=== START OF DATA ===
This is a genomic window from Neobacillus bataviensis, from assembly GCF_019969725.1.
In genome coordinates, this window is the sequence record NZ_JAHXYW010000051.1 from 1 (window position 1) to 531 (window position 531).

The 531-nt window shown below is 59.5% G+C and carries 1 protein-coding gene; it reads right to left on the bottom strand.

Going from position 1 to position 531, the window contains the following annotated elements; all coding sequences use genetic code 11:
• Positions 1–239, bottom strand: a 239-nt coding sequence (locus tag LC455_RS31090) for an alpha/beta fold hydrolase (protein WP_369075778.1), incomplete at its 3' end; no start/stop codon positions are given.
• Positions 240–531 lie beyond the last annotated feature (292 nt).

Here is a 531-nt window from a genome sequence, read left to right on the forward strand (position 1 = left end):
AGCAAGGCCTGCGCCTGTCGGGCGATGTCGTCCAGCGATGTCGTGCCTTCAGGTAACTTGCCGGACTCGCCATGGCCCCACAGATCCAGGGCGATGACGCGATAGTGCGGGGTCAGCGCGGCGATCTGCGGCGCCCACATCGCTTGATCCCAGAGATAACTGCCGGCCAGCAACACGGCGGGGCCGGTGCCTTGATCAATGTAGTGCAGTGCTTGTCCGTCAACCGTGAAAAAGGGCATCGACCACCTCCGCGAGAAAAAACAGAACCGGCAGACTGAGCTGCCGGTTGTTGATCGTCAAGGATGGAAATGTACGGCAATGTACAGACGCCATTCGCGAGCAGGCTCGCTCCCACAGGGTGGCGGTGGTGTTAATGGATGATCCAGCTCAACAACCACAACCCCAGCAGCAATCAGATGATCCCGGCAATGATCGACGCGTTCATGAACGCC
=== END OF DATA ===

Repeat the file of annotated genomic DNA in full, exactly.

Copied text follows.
This is a genomic window from Neobacillus bataviensis, from assembly GCF_019969725.1.
In genome coordinates, this window is the sequence record NZ_JAHXYW010000051.1 from 1 (window position 1) to 531 (window position 531).

The 531-nt window shown below is 59.5% G+C and carries 1 protein-coding gene; it reads right to left on the bottom strand.

Going from position 1 to position 531, the window contains the following annotated elements; all coding sequences use genetic code 11:
• Positions 1–239, bottom strand: a 239-nt coding sequence (locus tag LC455_RS31090) for an alpha/beta fold hydrolase (protein WP_369075778.1), incomplete at its 3' end; no start/stop codon positions are given.
• Positions 240–531 lie beyond the last annotated feature (292 nt).

Here is a 531-nt window from a genome sequence, read left to right on the forward strand (position 1 = left end):
AGCAAGGCCTGCGCCTGTCGGGCGATGTCGTCCAGCGATGTCGTGCCTTCAGGTAACTTGCCGGACTCGCCATGGCCCCACAGATCCAGGGCGATGACGCGATAGTGCGGGGTCAGCGCGGCGATCTGCGGCGCCCACATCGCTTGATCCCAGAGATAACTGCCGGCCAGCAACACGGCGGGGCCGGTGCCTTGATCAATGTAGTGCAGTGCTTGTCCGTCAACCGTGAAAAAGGGCATCGACCACCTCCGCGAGAAAAAACAGAACCGGCAGACTGAGCTGCCGGTTGTTGATCGTCAAGGATGGAAATGTACGGCAATGTACAGACGCCATTCGCGAGCAGGCTCGCTCCCACAGGGTGGCGGTGGTGTTAATGGATGATCCAGCTCAACAACCACAACCCCAGCAGCAATCAGATGATCCCGGCAATGATCGACGCGTTCATGAACGCC